Rainy day in March

One Tuesday in March I was finishing up a meeting with a client just outside of Adelaide. It was pouring and what would usually be a 20 minute walk back to my office in the city turned into 30 minutes in the rain with a promise broken. I had booked a ride with a local taxi company using their own iOS App, something I have done a couple of times previously. Their app isn't the best to look at, heavily draped in iOS 6 gradients and with a 3.5" fixed screen size but it worked so it didn't bother me too much.

I booked ahead and I told the app where I was on the map - the exact address - and created the booking knowing it would take a few minutes for a taxi to be assigned. About 10 minutes later a driver was assigned and was on their way. I could see they were not far away and what their taxi number was. Once they were down the street I left the premises and stood out in the rain. Here's where it all goes wrong. The assigned taxi went past with a fare onboard, not even a glance from the driver. "Thats ok, probably dropping them off around the corner" I said to myself thinking the driver was just being efficient and knowing they could pick me up after their current fare.

10 or so minutes went by with the map showing the driver getting further and further away. At this point I was suspecting that something was a miss. I called the company but predictably because of the weather the line was busy, on hold for what felt like an eternity with the predictable hold music and reassuring messages before I gave up. I check the app to see what is up with the booking and where the driver was. "No Pickup". My taxi had ditched me.

One of my clients noticed I was still outside and offered to drive me back into the city. 

During the ride I call the company with the determination to find out what went wrong — not out of anger but rather curiosity. The operator was apologetic but really couldn't tell me anything more than what I could see. Just that my driver had indicated "No Pickup" and that was it. Would I like another reservation?

A complete failure of customer service and experience. A failure by the driver cancelling my reservation and a failure to provide a service in need.

This was not indicative of the incumbent taxi industry as a whole but it is not a unique tale. With new competition in town its can be seen as a canary in the coal mine that is just about to fall off its perch.

Whats interesting is that instead of understanding the shift in fares from traditional taxi's to services like Uber the industry is crying foul trying to put the new kids in the regulation penalty box. They don't understand that most of the reason customers are switching to Uber et al. isn't because of price or if the driver has been labeled 'not a serial killer' by some bureaucracy. It's because taxis suck.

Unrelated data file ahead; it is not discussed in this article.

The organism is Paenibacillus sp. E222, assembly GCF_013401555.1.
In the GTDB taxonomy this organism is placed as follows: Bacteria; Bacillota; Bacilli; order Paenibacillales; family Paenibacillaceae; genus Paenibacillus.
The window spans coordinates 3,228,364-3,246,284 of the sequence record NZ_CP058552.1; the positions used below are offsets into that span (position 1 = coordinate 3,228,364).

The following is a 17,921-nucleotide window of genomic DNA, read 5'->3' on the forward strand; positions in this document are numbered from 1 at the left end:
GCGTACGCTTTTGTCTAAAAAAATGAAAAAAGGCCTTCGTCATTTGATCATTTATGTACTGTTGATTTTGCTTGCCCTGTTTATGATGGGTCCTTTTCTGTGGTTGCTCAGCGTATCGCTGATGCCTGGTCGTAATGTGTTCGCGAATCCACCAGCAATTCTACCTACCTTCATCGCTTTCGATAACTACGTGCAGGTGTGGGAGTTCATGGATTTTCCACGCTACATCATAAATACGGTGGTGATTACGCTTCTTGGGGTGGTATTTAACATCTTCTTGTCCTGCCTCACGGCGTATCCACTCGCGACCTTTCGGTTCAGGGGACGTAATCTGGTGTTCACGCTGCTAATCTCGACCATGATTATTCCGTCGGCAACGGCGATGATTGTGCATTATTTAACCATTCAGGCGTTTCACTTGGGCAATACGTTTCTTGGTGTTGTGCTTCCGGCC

Customers don't want to put up with beat up Commodores and Falcons with broken suspension, soiled seats and off putting odours whilst sitting in an advertisers billboard. For the longest time its been what we have had with nothing else out there to challenge its status quo.

Today we have Uber, Sidecar, Lyft and others radiating from the US, reaching our shores, and starting to challenge the local guys. With over a years worth of warning the local industry has done little to posture themselves as a proper competitor to these new businesses. Nothing more than puffing up their chests with references to regulations and rules.

They have missed a big opportunity to stay in the game and have a chance at competing with the new services directly. Here's some of the simple concepts that they have missed from whats happened in the US:

  • Customers are choosing quality over cost
  • Customers want to be in control at all stages
  • Customers demand better experiences from the services they use
  • Customers don't care about 'regulations' over getting better options of the above

This has little to do with the drivers. Most people have a story about a chatty 'cabbie' making a mundane trip interesting, entertaining. Cabbies should be outraged that they are being let down by their companies and their upper echelons failing to innovate with new competitors.

The opportunity has been lost on the industry and businesses that are most capable of adapting. Heres a quick overview of what it could look like to keep some skin in the game:

  1. Splinter off some drivers into a new "premium" group (similar to existing "Silver Service" cars). No jalopy cars.
  2. Set them up with a new brand, arms length from the existing.
  3. Build a great customer interface and experience team. Innovative apps, no legacy bullshit.
  4. No car advertising (third-party or own).
  5. Fulfil earlier points: Allow customers control, access to quality and better experiences.
  6. Stop bitching about Uber and actually compete, fight fire with fire.

Wishful thinking.

It will take more than just a pretty app to want to prefer a taxi over an Uber. Its deep down changes that will most likely never happen. However, thats an unsubstantiated view from the outside. I don't know the people running these companies to know if there is determination to start building a better experience. But it's been almost 2 years since Uber hit Australia and there is little to nothing to show by these companies to indicate anything different.